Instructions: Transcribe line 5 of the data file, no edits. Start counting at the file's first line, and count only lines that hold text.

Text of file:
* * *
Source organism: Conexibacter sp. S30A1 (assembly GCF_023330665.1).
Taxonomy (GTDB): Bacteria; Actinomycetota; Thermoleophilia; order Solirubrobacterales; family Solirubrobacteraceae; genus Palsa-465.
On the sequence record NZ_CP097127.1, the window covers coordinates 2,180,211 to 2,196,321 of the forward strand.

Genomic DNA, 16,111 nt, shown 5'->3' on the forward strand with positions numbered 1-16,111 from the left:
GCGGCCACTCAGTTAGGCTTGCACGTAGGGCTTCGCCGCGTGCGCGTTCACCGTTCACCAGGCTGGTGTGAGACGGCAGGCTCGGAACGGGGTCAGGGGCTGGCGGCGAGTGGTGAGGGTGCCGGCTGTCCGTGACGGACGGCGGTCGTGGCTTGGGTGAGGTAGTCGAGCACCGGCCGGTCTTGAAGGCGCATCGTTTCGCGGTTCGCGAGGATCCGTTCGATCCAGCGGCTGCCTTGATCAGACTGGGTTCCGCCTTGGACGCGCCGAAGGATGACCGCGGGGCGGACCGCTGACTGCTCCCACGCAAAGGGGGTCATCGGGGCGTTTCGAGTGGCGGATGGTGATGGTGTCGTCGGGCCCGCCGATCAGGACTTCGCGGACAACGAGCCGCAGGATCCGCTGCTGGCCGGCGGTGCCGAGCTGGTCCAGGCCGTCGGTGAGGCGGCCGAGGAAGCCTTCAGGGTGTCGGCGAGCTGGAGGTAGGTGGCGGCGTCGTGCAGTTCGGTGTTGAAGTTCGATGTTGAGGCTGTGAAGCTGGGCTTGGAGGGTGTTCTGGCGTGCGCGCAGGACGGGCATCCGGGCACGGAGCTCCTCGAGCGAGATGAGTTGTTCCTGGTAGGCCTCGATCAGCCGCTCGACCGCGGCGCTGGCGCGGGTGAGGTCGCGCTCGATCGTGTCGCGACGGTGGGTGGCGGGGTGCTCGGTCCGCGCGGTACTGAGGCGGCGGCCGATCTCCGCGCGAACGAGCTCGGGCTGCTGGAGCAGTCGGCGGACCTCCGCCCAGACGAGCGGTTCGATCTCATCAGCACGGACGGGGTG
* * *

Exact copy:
GCGGCCACTCAGTTAGGCTTGCACGTAGGGCTTCGCCGCGTGCGCGTTCACCGTTCACCAGGCTGGTGTGAGACGGCAGGCTCGGAACGGGGTCAGGGGCTGGCGGCGAGTGGTGAGGGTGCCGGCTGTCCGTGACGGACGGCGGTCGTGGCTTGGGTGAGGTAGTCGAGCACCGGCCGGTCTTGAAGGCGCATCGTTTCGCGGTTCGCGAGGATCCGTTCGATCCAGCGGCTGCCTTGATCAGACTGGGTTCCGCCTTGGACGCGCCGAAGGATGACCGCGGGGCGGACCGCTGACTGCTCCCACGCAAAGGGGGTCATCGGGGCGTTTCGAGTGGCGGATGGTGATGGTGTCGTCGGGCCCGCCGATCAGGACTTCGCGGACAACGAGCCGCAGGATCCGCTGCTGGCCGGCGGTGCCGAGCTGGTCCAGGCCGTCGGTGAGGCGGCCGAGGAAGCCTTCAGGGTGTCGGCGAGCTGGAGGTAGGTGGCGGCGTCGTGCAGTTCGGTGTTGAAGTTCGATGTTGAGGCTGTGAAGCTGGGCTTGGAGGGTGTTCTGGCGTGCGCGCAGGACGGGCATCCGGGCACGGAGCTCCTCGAGCGAGATGAGTTGTTCCTGGTAGGCCTCGATCAGCCGCTCGACCGCGGCGCTGGCGCGGGTGAGGTCGCGCTCGATCGTGTCGCGACGGTGGGTGGCGGGGTGCTCGGTCCGCGCGGTACTGAGGCGGCGGCCGATCTCCGCGCGAACGAGCTCGGGCTGCTGGAGCAGTCGGCGGACCTCCGCCCAGACGAGCGGTTCGATCTCATCAGCACGGACGGGGTG